Despite the apparent improvements to the service, the Trust issued a formal warning notice in December 2008 which triggered an obligation on Medirest to prepare an improvement plan. The Trust instructed its staff to review the plan and ‘pull it to bits’.

The plan was finally agreed at the end of January 2009, but at that point the Trust sent in its calculation of the number of service points accrued and service credits outstanding. It stated that Medirest had accrued 52,000 service points and the deductions for the period July 2008 to December 2008 came to £587,207.67, more than half the service fees payable during that period. The Trust suggested that this sum be paid over a six-month period.

Despite requests by Medirest for further details, the Trust provided a breakdown of these figures only in March. It became clear that the Trust had interpreted the service credit regime in a way that triggered multiple service credits from each of the minor service failures in August and September. The service credits incurred as a result of the out-of-date box of ketchup sachets had increased from £30 to £46,320. The service credits for the mousse which was one day over its use-by date had ballooned from £30 to £84,450.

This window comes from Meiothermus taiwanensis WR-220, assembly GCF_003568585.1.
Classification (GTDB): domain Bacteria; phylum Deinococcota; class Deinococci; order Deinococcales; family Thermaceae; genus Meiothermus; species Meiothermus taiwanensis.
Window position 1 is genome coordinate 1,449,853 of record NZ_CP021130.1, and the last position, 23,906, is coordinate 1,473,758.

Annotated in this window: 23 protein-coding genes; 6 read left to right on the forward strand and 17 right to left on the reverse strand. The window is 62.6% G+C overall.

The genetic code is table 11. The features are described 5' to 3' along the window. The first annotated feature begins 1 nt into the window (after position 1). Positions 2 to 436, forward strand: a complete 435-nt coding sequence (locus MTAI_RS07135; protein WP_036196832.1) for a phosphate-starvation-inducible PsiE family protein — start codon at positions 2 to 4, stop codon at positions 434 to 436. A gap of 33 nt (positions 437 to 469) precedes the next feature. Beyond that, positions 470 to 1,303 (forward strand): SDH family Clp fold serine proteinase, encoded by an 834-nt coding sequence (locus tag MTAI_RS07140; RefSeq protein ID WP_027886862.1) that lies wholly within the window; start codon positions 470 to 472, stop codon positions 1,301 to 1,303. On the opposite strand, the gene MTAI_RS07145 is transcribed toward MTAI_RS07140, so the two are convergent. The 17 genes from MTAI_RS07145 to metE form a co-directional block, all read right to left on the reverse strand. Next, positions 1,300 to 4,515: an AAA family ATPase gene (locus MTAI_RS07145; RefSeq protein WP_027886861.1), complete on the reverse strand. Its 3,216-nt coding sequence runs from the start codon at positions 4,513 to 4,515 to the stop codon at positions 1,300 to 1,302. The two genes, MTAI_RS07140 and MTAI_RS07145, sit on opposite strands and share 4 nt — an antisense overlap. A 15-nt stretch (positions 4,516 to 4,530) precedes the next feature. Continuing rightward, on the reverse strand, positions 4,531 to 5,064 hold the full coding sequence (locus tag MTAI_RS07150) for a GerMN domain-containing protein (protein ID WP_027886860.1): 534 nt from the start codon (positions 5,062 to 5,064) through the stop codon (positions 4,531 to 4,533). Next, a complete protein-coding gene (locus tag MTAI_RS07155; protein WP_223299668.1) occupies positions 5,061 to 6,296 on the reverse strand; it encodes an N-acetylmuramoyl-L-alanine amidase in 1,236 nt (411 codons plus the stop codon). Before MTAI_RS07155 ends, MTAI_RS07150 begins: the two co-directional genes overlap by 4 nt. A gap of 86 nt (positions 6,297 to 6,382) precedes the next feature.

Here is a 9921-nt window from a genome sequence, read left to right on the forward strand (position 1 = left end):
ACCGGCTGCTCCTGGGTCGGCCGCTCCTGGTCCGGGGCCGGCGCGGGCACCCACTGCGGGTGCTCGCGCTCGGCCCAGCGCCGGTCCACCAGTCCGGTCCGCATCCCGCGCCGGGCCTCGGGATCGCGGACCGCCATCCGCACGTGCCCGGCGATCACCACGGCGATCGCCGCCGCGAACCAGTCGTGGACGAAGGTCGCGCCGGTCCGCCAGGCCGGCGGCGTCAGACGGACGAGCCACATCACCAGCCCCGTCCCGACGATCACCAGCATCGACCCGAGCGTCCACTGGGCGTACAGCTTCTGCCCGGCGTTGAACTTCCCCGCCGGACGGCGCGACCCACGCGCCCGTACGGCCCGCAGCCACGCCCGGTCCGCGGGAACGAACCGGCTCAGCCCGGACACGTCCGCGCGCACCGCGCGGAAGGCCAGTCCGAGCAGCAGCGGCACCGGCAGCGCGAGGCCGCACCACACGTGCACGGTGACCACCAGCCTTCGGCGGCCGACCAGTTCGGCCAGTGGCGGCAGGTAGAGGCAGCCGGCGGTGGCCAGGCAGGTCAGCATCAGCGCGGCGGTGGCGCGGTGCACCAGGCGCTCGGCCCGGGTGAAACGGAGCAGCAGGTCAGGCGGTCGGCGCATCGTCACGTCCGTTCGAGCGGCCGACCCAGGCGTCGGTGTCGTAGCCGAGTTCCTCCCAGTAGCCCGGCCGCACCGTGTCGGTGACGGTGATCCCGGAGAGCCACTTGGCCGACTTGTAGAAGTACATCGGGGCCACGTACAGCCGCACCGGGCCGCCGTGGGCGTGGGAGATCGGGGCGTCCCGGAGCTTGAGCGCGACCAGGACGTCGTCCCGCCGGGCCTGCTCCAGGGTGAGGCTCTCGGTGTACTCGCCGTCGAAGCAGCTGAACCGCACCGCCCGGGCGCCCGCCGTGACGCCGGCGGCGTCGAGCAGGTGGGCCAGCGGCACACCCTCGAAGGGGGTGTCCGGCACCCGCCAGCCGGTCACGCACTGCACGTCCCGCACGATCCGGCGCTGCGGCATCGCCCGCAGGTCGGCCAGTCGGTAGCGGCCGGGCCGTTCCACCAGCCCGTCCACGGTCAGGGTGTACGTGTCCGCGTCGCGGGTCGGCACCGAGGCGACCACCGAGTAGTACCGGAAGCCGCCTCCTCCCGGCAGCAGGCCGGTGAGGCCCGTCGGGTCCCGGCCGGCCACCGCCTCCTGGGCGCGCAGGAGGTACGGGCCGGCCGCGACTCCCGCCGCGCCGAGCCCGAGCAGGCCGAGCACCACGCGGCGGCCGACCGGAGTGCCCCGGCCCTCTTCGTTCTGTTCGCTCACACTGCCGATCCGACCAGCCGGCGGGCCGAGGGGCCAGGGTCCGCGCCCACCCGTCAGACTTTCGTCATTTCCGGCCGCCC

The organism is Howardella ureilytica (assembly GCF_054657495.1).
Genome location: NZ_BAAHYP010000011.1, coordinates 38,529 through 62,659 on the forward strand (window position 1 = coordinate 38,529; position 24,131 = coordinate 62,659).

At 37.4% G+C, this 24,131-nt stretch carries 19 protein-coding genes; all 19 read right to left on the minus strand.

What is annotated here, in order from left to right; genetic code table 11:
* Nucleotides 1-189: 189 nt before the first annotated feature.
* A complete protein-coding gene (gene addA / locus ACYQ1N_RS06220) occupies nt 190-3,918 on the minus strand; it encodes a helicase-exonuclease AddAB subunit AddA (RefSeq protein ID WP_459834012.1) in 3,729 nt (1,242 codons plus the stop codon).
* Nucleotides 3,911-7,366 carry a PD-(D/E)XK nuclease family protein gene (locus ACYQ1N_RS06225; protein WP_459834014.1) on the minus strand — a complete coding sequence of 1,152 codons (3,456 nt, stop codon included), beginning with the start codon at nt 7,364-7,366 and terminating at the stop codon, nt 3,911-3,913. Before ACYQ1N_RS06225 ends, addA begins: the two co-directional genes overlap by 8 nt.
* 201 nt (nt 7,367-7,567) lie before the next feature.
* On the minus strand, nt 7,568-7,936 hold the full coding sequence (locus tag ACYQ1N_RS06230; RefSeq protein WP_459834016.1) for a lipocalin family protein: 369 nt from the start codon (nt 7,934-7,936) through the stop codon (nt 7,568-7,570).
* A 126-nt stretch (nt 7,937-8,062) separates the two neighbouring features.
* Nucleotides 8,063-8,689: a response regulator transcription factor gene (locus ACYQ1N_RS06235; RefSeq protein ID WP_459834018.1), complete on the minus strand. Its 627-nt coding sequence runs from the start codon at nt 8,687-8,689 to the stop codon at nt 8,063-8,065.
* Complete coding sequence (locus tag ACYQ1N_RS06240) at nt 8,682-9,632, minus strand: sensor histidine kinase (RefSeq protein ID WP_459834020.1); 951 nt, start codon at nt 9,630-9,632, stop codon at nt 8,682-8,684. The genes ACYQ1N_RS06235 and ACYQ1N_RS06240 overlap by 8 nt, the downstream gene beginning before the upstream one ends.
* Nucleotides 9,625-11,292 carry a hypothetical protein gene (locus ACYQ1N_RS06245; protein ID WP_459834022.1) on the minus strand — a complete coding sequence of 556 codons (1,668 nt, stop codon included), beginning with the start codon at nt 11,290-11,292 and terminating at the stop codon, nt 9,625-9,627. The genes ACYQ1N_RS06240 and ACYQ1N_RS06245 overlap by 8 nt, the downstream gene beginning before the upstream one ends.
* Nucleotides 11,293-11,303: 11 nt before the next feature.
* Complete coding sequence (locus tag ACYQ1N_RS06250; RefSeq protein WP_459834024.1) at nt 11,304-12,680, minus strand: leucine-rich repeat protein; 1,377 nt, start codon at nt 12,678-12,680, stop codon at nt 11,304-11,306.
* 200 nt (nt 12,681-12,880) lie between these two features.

Medirest contested the Trust claims strongly. It calculated that it had only accrued 18,000 service points and the service credits were only £37,665. The main difference between the two figures was Medirest’s view that service credits stopped running once the Trust was aware that the failure had been remedied or had been informed of the steps taken to remedy the failure. For example, the out-of-date mousse had been immediately removed in the presence of the Trust’s staff. There was no need to formally notify the Trust that the failure had been remedied.

Despite attempts to resolve the dispute, the relationship deteriorated and the Trust started to withhold significant amounts from payments to Medirest.

The contract comes to an end

Medirest responded with a notice to the Trust stating that it was in material breach. Medirest demanded that the Trust repay the sums withheld under the contract and re-issue the service credit schedule with appropriate corrections. If the Trust did not, Medirest would exercise its right to terminate the contract.

The Trust repaid the sums withheld but did not re-issue the service credit schedule. Medirest therefore served a termination notice. The Trust also served its own termination notice. After further negotiations, the parties agreed that the contract would terminate on 23 October 2009 without prejudice to whose termination was effective.

The Trust’s termination